1943 Survey Headquarters Diazotype Manuscript Map of the Burma Campaign

Background Map 'Burma'. - Main View

1943 Survey Headquarters Diazotype Manuscript Map of the Burma Campaign


This manuscript campaign map is more detailed than any printed map of the Burma campaign we have located.


Background Map 'Burma'.
  1943 (dated)     25.5 x 19.5 in (64.77 x 49.53 cm)     1 : 2534400


This is a 1943 Survey department diazo / whiteprint map of Burma (modern-day Myanmar) during World War II featuring one-of-a-kind manuscript notations. These notations follow the advance of the 1944 – 1945 Allied campaign to recapture Burma from the Japanese and presents a more detailed look at this scarcely remembered campaign than any other contemporaneous printed map. Depicting the region from Shillong, India to the Mekong River, forming the border between Myanmar and Thailand, and from Sadiya to the Gulf of Martaban and the Indian Ocean, the map offers impressive detail throughout, covering transportation networks and hubs, specifically roads, railways, and river systems.
Manuscript Map of the Burma Campaign, 1944 – 1945
Manuscript overwriting in black follows the course of the World War II Burma Campaign in striking detail. Black lines illustrate the movements of various units. Some were part of the IV Corps or the 33rd Corps, which moved south toward Rangoon (Yangon) following the Japanese defeats at Imphal and Kohima in India. This mixed force of British, Commonwealth, and American units reached Rangoon after months of heavy fighting. In an effort to reopen the Burma Road, another army, consisting of Chinese regulars under American command, and the 5307th Composite Unit 'Merrill's Marauders', fought the Japanese south from Dibrugargh, India to Myitkyina and Bhamo. A key in the lower left quadrant details the units involved in the 1944 – 1945 Burma Campaign noting the corps to which the various divisions were attached. Four undoubtedly important but undecipherable signatures appear in the lower left.
The China Burma India Theater
The China Burma India Theater (CBI) was a second front for the Western Allies in the Pacific War. Burma, another British colony, was caught between British India and conquered Japanese territory to the east. The Americans also viewed India as a base of operations to resupply Chiang Kai-shek's Chinese nationalists in China. Kai-shek's fight against the Japanese bogged down hundreds of thousands of Japanese troops, making them unavailable to fight against the Americans elsewhere in the Pacific. In Spring 1942, the Japanese launched an offensive aimed at conquering Burma and closing overland supply routes to China. This campaign proved successful, and the Japanese pushed the Allies out of Burma and back into India.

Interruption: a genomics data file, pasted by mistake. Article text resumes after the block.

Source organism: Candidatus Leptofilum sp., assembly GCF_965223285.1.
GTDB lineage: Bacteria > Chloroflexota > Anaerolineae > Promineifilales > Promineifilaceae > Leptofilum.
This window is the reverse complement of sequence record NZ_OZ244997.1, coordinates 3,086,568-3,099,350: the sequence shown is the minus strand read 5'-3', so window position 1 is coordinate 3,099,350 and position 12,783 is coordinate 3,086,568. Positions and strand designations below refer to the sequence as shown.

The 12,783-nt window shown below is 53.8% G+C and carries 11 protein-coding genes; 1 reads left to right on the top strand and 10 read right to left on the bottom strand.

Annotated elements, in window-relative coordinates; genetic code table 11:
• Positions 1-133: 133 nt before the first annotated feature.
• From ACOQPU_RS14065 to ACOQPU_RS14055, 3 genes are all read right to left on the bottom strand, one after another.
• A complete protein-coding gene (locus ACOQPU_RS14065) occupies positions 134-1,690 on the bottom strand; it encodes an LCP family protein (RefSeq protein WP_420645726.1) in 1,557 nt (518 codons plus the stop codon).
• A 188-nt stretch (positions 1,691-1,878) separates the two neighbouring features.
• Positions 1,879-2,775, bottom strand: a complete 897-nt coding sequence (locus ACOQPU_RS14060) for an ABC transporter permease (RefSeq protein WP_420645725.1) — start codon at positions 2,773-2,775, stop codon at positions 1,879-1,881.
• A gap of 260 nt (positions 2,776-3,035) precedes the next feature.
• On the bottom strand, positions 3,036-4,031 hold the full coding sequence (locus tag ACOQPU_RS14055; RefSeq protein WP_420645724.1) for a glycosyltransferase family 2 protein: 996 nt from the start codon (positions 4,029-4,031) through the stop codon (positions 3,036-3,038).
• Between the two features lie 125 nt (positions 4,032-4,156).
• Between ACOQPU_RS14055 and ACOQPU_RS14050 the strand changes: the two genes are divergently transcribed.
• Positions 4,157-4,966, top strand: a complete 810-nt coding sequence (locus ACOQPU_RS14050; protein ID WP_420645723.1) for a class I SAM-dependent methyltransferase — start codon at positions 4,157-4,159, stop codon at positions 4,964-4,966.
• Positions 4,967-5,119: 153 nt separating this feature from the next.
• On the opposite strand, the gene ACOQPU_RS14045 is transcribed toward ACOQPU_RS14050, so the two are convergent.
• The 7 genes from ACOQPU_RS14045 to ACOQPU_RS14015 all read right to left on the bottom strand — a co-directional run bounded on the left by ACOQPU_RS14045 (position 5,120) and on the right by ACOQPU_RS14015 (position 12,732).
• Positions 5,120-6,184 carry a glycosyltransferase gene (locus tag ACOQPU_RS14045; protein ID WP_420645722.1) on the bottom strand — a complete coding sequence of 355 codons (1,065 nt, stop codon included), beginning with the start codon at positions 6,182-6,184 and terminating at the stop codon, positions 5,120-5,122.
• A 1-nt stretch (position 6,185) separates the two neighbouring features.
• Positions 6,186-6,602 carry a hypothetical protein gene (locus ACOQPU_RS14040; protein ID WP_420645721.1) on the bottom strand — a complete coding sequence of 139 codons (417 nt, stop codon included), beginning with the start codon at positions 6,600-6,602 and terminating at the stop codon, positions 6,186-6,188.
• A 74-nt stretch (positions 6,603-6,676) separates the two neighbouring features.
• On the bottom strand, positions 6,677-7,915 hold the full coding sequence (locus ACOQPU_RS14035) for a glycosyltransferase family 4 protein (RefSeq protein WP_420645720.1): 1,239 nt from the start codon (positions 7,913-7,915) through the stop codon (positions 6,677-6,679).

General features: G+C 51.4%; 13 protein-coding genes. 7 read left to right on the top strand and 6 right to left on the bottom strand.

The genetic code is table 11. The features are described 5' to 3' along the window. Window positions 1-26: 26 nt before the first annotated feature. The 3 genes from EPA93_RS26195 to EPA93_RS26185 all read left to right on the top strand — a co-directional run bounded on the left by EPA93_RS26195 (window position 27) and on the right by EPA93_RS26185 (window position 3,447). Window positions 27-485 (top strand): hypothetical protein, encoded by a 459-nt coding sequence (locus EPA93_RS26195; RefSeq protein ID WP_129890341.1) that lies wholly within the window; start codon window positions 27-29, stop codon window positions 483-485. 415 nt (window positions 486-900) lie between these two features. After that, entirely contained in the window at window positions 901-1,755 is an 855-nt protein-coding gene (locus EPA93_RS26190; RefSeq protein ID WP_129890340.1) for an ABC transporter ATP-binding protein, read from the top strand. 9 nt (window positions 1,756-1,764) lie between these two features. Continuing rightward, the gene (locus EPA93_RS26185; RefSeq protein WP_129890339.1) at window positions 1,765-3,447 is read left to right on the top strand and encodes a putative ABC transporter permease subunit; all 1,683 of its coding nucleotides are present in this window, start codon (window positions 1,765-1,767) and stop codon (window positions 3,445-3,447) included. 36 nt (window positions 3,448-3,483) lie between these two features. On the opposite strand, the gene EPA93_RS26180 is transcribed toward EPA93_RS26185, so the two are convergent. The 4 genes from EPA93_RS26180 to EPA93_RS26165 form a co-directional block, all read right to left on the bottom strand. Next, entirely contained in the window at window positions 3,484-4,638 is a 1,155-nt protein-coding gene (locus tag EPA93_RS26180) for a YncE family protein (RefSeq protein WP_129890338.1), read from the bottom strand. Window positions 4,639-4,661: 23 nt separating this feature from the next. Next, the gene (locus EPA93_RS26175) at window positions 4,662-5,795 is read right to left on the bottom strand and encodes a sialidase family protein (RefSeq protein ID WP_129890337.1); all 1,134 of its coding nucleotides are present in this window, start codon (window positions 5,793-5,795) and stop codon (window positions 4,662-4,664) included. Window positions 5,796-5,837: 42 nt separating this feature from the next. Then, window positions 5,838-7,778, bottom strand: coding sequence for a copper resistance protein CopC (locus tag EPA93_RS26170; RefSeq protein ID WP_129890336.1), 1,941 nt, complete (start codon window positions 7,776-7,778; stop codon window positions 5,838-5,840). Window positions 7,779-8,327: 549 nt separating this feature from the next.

The Burma Campaign of 1944 – 1945
The defeats of 1942, and subsequent losses in 1943, forced the Allies to reevaluate their plan going forward. In August 1943, a commando unit led by Major General Frank Merrill, 'Merrill's Marauders,' infiltrated Burma, where they utilized guerrilla tactics to harass the Japanese behind the lines. In February 1944, the Marauders attacked the Japanese 18th Division, allowing other elements of the American army under General Stilwell to gain a foothold in Burma. Following the Japanese defeats at Imphal and Kohima later in 1944, which stalled the Japanese invasion of India, the Allies began moving south in pursuit of the retreating Japanese. The Allies won victories at Meiktila and Mandalay before advancing on to Rangoon (Yangon), which was liberated in May.
Diazo Print or Whiteprint
The diazo print (whiteprint or diazo for short) is a photo reproductive technique best understood as a reverse cyanotype or blueprint. The process yields distinctive blue lines on white paper. Like cyanotypes, the diazo process gained popularity in architecture circles, where it was a simple and effective way to duplicate documents in the field. The earliest diazotypes appeared around 1880 and were adopted for military and field cartographic use from about 1895. The diazo process was commercialized in 1923, when the German firm, Kalle and Company, developed Ozalid, a patented diazo paper that made diazotyping even easier. By the 1950s, it supplemented cyanotypes as the reprographic technique of choice for technical drawings.
Publication History and Census
This map was compiled by Survey Headquarters and printed in June 1943. The present diazo may date anywhere from the second half of 1943 to 1945, when the manuscript annotations were added. The manuscript notations date from late 1945, with one of the signatures dated as being from December 12, 1945. This is the only known example.


Very good. Diazotype or whiteprint. Light wear along original fold lines. Manuscript notations in pen. Blank on verso.